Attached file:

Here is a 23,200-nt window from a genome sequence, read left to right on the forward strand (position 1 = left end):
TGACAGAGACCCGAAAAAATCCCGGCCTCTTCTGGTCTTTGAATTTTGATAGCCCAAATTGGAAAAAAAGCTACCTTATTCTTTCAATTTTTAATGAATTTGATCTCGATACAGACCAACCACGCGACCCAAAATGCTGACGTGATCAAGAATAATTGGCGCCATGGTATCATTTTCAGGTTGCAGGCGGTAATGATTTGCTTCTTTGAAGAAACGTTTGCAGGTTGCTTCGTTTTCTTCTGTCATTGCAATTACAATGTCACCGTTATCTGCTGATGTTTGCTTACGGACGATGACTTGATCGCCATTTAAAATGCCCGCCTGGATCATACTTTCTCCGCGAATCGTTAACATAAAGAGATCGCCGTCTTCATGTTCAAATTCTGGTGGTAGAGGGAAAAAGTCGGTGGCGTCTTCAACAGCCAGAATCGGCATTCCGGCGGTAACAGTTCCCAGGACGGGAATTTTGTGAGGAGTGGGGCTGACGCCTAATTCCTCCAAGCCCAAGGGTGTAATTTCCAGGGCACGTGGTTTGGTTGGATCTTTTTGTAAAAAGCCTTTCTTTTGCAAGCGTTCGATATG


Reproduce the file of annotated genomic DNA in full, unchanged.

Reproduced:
Here is a 23,200-nt window from a genome sequence, read left to right on the forward strand (position 1 = left end):
TGACAGAGACCCGAAAAAATCCCGGCCTCTTCTGGTCTTTGAATTTTGATAGCCCAAATTGGAAAAAAAGCTACCTTATTCTTTCAATTTTTAATGAATTTGATCTCGATACAGACCAACCACGCGACCCAAAATGCTGACGTGATCAAGAATAATTGGCGCCATGGTATCATTTTCAGGTTGCAGGCGGTAATGATTTGCTTCTTTGAAGAAACGTTTGCAGGTTGCTTCGTTTTCTTCTGTCATTGCAATTACAATGTCACCGTTATCTGCTGATGTTTGCTTACGGACGATGACTTGATCGCCATTTAAAATGCCCGCCTGGATCATACTTTCTCCGCGAATCGTTAACATAAAGAGATCGCCGTCTTCATGTTCAAATTCTGGTGGTAGAGGGAAAAAGTCGGTGGCGTCTTCAACAGCCAGAATCGGCATTCCGGCGGTAACAGTTCCCAGGACGGGAATTTTGTGAGGAGTGGGGCTGACGCCTAATTCCTCCAAGCCCAAGGGTGTAATTTCCAGGGCACGTGGTTTGGTTGGATCTTTTTGTAAAAAGCCTTTCTTTTGCAAGCGTTCGATATG